Saturday, February 15, 2014
De Sano Pizza Bakery: So Italian, East Hollywood Might Need a New Little Italy Sign
East Hollywood is already divided into Little Armenia and Thai Town, but now it may be time to carve out a Little Italy neighborhood on desolate eastern Santa Monica Blvd. near Normandie. The brand-new DeSano Pizza Bakery is so Italian, the Nashville-based pizzeria has a .it web domain, normally reserved for websites based in Italy. It's so Italian that not only are tomatoes, flour and oregano are brought in from the boot, but large bags of Italian sea salt line the hallway of the giant pizza bakery.
It's so Italian that one of the owners, Marino Monferrato, was previously general manager at Cecconi's in West Hollywood, while the main pizza-maker is named Massimiliano Di Lascio and some of the pizza-makers are conversing in Italian while they toss around the dough. It's so Italian that the TV plays soccer instead of football.
Not for locals only: In these days of all-local everything, bringing in nearly everything from another continent sounds almost counter-intuitive, but the proof is in the pie, which is very good indeed.
More tender and giving than the crust at Mother Dough, yet more substantial than Pasadena's Settebello, it's a true Neapolitan pizza with just the right heft. (Lago di Argento, take a note: this crust has just the right amount of salt.)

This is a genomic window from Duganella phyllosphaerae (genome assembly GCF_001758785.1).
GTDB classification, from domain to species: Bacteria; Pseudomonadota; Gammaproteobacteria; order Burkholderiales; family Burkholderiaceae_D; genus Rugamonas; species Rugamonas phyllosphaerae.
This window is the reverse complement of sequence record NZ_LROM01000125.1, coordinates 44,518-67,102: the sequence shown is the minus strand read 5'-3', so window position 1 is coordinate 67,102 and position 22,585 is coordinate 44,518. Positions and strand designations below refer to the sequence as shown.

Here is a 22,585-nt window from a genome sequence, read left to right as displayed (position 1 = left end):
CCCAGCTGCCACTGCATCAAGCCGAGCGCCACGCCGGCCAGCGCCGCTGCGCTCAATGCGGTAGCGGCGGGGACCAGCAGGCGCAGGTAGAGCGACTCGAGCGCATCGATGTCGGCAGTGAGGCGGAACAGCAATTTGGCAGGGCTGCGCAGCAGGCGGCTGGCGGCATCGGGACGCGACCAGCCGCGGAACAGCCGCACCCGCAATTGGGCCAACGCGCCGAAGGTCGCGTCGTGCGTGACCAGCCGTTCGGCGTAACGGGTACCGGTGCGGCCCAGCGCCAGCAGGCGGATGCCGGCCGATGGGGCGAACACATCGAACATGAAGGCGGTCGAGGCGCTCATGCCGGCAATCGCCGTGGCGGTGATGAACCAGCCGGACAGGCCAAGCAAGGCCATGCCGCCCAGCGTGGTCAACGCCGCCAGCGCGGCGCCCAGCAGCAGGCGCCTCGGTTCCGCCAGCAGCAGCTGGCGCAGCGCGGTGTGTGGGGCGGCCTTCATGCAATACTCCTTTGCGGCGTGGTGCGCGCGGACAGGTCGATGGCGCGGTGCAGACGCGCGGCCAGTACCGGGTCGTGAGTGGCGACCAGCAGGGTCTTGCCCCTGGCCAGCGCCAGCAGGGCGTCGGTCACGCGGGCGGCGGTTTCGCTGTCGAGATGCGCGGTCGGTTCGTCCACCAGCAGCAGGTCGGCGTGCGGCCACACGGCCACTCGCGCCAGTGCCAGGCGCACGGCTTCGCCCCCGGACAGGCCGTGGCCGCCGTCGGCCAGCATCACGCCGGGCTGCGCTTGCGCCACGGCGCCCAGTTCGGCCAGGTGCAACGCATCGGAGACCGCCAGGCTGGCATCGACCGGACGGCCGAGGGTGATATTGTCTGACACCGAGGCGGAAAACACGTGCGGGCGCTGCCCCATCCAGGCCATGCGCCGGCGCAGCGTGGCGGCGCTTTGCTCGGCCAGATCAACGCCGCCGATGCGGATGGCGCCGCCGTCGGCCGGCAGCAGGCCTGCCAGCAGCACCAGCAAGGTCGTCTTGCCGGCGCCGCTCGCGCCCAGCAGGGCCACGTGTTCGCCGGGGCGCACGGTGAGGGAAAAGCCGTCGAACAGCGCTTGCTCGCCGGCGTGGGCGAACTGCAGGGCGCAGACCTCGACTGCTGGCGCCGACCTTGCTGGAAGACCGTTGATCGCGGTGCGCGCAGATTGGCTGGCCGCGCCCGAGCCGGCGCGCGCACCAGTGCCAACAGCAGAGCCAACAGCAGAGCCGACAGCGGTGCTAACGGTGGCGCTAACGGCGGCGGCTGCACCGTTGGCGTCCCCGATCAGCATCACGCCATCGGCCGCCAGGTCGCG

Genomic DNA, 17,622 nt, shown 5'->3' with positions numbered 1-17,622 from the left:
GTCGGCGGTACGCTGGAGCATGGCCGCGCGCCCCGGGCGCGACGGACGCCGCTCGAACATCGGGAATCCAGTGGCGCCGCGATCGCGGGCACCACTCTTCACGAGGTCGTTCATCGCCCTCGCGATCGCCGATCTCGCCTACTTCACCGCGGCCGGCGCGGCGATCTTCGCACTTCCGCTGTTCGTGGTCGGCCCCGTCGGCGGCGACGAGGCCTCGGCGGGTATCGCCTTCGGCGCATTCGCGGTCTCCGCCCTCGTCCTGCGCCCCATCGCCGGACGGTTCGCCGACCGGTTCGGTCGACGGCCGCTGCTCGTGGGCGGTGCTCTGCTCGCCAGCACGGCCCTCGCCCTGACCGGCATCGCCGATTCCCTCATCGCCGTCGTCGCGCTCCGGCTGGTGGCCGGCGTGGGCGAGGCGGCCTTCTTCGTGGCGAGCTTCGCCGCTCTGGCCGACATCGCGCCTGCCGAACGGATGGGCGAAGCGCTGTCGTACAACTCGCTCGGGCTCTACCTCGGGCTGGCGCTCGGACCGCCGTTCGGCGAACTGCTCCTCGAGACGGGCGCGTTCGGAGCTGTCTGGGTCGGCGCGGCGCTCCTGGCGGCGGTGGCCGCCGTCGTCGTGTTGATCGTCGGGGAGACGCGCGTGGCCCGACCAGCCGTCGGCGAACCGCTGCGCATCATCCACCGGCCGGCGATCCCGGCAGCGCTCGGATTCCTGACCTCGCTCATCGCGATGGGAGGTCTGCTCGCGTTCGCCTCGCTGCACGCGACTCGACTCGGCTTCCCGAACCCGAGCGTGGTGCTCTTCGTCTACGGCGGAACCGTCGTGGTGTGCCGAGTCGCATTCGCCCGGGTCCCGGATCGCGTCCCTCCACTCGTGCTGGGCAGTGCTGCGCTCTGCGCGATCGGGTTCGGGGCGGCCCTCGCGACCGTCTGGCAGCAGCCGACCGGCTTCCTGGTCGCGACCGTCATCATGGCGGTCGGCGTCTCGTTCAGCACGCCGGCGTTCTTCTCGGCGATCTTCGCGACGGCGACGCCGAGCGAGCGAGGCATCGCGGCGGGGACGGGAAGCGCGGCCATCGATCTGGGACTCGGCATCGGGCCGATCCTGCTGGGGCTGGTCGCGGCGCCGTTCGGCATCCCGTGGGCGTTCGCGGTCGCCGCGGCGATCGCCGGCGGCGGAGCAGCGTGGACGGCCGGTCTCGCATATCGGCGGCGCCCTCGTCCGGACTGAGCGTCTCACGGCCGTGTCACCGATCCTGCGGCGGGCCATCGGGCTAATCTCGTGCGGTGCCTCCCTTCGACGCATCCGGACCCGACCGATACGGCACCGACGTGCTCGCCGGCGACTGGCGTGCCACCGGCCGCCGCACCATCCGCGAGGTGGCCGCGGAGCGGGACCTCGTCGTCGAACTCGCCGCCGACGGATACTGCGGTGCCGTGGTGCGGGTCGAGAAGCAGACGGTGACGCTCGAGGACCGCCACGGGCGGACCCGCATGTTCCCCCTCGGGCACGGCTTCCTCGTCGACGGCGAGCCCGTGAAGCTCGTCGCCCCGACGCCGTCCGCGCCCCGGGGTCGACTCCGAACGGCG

How-to: The staff is so friendly that they're already waving you in as you step one foot out the car door that you've parked in the spacious adjoining parking lot. You order at the counter in the front room of the former auto shop. Of course you can get it to go, but there's plenty of picnic-style seating in the large baking room. If you've ordered a spinach or caprese salad to start, it arrives right away, and the staff solicitously tears off pieces of paper towels from the roll on the table for napkins and offers cups for water from a fountain. (There are soft drinks and Pellegrino to drink; no wine or beer.) The pizzas cook quickly in four wood-burning ovens and are brought to your table in 10 or 15 minutes at most.
Pizzas are available in medium and large, and two fairly hungry people can easily polish off a large. The buffalo mozzarella cheese was milder and more chewy than I'm used to, but worked well with the broccoli rabe and sausage topping we chose. Next time, I would try a Margherita, which comes with sauce and can be topped with sausage, peppers, proscuitto or mushrooms. Most of the specialty pizzas don't have tomato sauce, so ask if it's important to you. There's also calzones and cannoli or gelato for dessert.
The verdict: DeSano Pizza instantly shoots near the top of the list of L.A.'s best pizzas, ranking right up there with Vito's and Mother Dough. (I'm not counting Mozza or Sotto because fancy restaurant pizzas are in kind of a different category.) And the best thing is that getting a solid 'za in L.A. is no longer a difficult quest, with so many good recent additions to a city that only 10 years ago didn't serve up many decent pies.
DeSano Pizza Bakery
4959 Santa Monica Blvd. (at Alexandria)
323-913-7000 (open 11:30 am to about 10 pm every day)